Many artists wait for years to see their work displayed in a gallery, but at TFS the Grade 12 IB (International Baccalaureate) art students don’t even have to wait until graduation: on March 26 they turned part of their school into a gallery for Vernissage, the North Toronto independent school’s annual art show.
“What do you think?” the students’ teacher, Vesna Markovic, asked visitors as she welcomed them into the school’s multi-purpose room, which had been divided into 19 themed galleries such as Cultural Bonds and Hidden Truths, each one representing a different student.
The work spanned a variety of media, including paintings, photographs and sculptures, which the students had been working on for two years.
“I strongly believe this is a very creative, hard-working group that has produced immensely original – and, I believe, very successful – work,” Markovic said.
Typical of an IB program, Markovic and her colleague, Kathleen Hatchell, don’t grade the students. Instead, each student films the work and sends it, along with a portion of their sketchbook, to evaluators as far away as London or New York City. There is also a written component, with students explaining the inspiration behind their chosen theme, how it developed over two years and why they chose the media they did.
North Toronto resident Maria Svirsky’s gallery, Public Display of Expression is Prohibited, was inspired by her connection to a less-fortunate part of the world: born in Canada, the 17-year-old Svirsky moved to Ukraine when she was 10 years old and lived there until she was 15. She knows first-hand the effects that living in a society where people lack the freedom to express themselves can have on someone.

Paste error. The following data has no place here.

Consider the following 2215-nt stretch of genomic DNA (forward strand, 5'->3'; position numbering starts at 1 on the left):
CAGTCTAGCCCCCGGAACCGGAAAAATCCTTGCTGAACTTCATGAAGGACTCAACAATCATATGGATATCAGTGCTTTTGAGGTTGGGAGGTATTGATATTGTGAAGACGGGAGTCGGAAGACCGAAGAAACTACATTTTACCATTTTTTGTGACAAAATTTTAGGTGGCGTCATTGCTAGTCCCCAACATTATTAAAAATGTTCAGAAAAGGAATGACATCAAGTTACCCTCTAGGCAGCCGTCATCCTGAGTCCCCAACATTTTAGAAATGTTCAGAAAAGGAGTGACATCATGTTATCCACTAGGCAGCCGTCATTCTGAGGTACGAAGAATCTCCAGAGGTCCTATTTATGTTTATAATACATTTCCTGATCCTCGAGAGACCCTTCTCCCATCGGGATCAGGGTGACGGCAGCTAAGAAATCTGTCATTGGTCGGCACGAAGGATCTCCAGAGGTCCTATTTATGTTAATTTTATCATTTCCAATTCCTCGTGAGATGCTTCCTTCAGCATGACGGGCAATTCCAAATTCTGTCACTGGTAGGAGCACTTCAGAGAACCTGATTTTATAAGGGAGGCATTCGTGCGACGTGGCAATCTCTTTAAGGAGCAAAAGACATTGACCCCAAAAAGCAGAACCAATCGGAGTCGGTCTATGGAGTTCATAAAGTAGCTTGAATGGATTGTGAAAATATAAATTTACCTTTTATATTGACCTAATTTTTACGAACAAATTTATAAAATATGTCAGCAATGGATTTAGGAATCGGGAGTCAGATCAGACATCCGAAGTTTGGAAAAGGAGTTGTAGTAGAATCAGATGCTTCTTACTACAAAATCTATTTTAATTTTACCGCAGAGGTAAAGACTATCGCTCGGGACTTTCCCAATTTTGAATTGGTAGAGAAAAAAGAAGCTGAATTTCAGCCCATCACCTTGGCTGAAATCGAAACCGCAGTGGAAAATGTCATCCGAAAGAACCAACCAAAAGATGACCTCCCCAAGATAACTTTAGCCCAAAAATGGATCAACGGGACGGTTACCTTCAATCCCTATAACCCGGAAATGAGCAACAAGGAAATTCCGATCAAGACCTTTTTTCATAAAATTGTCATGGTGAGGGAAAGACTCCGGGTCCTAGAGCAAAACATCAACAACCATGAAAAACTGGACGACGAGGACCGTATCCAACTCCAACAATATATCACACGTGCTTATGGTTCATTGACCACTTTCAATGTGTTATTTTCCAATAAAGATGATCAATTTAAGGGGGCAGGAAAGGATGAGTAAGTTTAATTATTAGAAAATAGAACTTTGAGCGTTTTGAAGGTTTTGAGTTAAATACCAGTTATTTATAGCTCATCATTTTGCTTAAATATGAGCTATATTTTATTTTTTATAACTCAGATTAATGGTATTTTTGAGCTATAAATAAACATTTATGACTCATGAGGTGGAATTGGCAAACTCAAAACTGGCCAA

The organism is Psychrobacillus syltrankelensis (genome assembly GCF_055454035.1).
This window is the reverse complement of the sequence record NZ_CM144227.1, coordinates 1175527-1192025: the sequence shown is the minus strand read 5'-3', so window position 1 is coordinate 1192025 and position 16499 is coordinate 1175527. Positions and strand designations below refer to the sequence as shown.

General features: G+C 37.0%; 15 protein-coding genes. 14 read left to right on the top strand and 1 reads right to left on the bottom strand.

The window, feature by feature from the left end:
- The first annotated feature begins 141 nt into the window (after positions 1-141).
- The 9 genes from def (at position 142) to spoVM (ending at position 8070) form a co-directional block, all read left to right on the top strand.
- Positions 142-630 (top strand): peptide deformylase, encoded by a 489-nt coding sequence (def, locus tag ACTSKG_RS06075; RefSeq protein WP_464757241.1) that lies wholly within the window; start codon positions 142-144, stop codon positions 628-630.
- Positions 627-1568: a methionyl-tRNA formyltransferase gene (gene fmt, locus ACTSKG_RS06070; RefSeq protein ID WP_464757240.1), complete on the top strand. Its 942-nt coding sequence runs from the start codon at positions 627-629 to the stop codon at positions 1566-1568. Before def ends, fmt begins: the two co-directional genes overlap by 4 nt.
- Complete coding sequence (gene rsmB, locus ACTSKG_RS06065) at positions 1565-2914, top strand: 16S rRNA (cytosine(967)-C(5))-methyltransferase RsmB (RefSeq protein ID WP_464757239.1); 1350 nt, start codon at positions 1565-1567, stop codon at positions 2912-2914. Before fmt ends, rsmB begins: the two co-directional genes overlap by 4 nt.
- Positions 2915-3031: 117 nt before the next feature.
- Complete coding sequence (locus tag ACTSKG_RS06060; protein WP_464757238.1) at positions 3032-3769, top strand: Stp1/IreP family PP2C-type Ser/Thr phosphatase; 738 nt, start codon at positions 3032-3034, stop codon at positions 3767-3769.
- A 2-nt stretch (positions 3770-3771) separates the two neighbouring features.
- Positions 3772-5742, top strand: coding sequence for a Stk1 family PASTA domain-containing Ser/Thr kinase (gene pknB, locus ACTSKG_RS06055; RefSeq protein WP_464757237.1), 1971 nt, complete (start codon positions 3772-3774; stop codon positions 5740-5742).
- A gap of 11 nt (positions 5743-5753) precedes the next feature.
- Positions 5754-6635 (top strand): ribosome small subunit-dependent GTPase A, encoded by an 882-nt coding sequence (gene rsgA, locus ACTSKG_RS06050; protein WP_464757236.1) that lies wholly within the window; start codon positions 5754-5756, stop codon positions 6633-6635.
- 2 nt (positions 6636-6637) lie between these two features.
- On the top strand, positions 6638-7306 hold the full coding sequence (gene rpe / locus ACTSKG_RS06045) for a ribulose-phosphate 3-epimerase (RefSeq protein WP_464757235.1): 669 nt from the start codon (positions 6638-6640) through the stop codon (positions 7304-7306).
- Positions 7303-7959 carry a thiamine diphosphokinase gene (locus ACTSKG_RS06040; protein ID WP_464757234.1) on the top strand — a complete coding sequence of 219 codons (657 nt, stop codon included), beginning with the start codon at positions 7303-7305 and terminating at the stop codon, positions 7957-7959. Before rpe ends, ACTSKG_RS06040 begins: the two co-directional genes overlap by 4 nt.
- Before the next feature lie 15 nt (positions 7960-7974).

“My theme is ironic, because as you can see, my artwork is very emotional,” she says while standing next to “Discolouration,” a painting that uses bright, bursting colours to create the outline of a frustrated human.
“It’s related to myself as a person, because I don’t tend to show my true emotions — I show it in my art,” she says.
Leaside resident Clara Chang’s gallery, Cultural Bonds, was also inspired by a trip, in her case to her father’s native South Korea. Her parents gave her a camera before the trip, and she was fascinated by the cultural symbols that surrounded her.
One of her favourite pieces is the Hanbok, a stylized red cloth sculpture inspired by traditional Korean dress.
North Toronto resident Hayley Pearson was inspired by one of photography’s hidden elements: the conversations — and occasionally, confessions — behind the scenes.
That led to a series of portraits of her classmates, More Than Meets The Eye, which she obscured with thick lines of honeycomb-like gel.
“It shows how you can only see part of who people are,” she says.
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